By Nick Hofmeister
Staff reporter

If you’ve ever been unhappy with your social status, maybe you should consider spreading some rumors about yourself. That’s the method Olive Penderghast, played by Emma Stone, uses to propel herself from nobody into one of the most popular girls in school in the comedy “Easy A,” directed by Will Gluck. Olive decides to start a rumor which describes a sexual encounter she had with an imaginary college freshman.

She uses her new reputation to help her gay friend, Brandon, played by Dan Byrd, escape the torment of homophobic bullies by pretending to sleep with him. Other boys hear about what she has done and begin to ask her to do them a similar favor.  Olive’s popularity continues to grow, and soon she becomes the enemy of the most popular girl in school.

Olive compares her life to that of Hester Prynne in “The Scarlet Letter.” Olive sticks a red “A” to her clothes, which in the book represents the adulterous acts that Hester commits. As the story progresses, Olive finds that her reputation has degraded too much and she becomes desperate to recover some of her dignity.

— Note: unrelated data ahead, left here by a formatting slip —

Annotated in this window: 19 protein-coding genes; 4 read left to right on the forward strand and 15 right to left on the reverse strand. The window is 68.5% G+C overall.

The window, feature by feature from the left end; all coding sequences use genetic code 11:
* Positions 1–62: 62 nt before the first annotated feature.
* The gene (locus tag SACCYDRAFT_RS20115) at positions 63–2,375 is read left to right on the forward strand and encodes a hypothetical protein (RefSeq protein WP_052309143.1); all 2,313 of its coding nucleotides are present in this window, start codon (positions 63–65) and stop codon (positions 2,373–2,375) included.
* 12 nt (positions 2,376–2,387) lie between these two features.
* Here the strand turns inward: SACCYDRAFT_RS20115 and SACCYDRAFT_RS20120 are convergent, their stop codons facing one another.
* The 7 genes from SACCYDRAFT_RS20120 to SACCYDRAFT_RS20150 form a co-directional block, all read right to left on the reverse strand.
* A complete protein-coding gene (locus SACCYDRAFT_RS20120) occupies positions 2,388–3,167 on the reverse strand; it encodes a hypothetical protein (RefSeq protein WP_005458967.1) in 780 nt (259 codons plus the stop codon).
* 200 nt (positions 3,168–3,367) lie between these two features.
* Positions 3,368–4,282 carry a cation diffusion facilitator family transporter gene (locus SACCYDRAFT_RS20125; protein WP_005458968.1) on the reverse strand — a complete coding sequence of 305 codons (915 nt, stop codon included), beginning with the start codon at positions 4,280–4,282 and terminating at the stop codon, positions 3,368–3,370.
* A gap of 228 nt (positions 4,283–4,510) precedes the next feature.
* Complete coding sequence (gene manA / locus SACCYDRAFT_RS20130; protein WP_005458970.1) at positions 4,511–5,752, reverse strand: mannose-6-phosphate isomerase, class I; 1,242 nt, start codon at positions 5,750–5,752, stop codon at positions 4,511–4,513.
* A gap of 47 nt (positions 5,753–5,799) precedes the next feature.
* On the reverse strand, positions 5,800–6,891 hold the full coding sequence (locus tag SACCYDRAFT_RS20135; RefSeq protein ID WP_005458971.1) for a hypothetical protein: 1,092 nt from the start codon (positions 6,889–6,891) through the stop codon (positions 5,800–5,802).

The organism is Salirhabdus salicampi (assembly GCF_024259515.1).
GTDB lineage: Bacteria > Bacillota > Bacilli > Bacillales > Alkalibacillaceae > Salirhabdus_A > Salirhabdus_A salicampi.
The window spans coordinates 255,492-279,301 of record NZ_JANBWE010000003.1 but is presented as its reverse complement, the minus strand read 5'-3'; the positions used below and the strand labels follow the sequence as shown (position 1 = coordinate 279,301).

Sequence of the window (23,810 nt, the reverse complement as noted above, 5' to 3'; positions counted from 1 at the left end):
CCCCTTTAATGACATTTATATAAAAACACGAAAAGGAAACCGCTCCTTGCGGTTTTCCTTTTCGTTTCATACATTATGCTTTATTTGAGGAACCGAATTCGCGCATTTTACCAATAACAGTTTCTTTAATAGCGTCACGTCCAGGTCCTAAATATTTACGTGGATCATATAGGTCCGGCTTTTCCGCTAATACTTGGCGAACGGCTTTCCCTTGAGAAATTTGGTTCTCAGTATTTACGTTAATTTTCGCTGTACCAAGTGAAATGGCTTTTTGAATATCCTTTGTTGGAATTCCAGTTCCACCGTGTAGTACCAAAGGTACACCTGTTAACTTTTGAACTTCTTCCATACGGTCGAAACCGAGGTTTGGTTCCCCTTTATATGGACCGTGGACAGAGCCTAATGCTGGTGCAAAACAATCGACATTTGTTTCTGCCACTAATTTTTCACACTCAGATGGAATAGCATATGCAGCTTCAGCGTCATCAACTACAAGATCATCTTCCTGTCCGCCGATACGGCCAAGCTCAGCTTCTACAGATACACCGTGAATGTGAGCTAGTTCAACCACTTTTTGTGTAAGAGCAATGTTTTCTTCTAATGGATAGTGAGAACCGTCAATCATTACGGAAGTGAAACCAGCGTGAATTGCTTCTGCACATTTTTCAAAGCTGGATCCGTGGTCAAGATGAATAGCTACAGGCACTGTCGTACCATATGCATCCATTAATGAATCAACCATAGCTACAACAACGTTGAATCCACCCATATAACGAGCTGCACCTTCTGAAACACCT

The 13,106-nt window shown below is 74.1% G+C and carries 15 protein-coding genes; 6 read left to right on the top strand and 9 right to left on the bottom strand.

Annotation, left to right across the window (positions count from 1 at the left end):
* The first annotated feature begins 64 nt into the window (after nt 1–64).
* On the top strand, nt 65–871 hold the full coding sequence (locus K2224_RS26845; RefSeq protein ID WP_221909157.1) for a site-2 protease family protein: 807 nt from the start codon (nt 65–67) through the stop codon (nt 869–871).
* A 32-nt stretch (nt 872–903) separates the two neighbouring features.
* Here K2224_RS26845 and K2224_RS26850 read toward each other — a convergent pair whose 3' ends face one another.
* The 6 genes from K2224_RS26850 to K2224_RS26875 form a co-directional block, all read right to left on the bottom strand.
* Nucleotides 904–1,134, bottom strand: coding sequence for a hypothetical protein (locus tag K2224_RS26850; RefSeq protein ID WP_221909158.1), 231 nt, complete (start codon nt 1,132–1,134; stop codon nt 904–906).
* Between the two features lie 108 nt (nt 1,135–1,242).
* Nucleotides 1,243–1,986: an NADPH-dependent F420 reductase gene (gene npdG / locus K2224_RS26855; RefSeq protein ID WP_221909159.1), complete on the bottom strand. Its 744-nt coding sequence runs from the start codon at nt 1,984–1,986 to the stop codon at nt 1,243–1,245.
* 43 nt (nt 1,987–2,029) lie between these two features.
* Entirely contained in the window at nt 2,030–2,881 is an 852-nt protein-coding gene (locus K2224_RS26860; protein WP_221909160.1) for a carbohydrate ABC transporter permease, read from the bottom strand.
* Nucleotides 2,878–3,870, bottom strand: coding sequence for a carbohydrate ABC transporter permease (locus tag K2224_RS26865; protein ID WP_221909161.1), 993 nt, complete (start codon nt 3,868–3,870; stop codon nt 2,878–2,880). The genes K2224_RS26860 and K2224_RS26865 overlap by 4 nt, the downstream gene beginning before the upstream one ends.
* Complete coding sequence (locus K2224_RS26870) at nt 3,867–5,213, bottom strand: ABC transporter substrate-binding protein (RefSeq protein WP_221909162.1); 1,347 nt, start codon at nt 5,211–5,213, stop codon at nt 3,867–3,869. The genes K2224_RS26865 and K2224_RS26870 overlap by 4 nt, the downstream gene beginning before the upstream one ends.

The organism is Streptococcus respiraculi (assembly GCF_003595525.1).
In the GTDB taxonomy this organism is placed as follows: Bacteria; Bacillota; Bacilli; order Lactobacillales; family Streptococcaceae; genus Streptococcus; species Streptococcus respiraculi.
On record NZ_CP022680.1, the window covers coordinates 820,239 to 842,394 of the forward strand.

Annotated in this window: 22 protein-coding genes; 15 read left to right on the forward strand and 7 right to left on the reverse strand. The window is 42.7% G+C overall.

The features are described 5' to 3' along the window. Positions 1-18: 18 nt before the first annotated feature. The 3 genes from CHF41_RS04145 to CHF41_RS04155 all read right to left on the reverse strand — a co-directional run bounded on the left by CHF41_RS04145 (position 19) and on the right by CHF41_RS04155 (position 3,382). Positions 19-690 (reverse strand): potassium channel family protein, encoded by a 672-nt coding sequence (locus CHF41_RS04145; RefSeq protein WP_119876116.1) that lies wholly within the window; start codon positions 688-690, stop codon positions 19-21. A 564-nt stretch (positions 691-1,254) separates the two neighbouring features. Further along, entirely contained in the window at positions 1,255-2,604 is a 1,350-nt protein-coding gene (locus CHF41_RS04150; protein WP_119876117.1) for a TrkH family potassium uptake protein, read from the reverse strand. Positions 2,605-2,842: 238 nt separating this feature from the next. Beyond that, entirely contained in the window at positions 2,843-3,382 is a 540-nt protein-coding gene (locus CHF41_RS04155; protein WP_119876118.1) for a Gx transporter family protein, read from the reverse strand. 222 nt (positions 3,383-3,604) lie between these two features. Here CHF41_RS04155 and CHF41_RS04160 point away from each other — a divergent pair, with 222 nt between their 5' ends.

“Easy A” is a lighthearted comedy that draws its humor from awkward situations. Olive learns that she needs to take responsibility for her own actions instead of trusting her reputation to rumors spread by other people. Even though the film is a comedy, it stresses important personality qualities such as responsibility and accountability. The screenplay, written by Bert V. Royal keeps the interactions between characters lighthearted and clever. I give it four out of five stars and recommend that if you can’t see it in theaters, try to catch it on DVD.

Nick Hofmeister is a junior majoring in new media. You may e-mail him at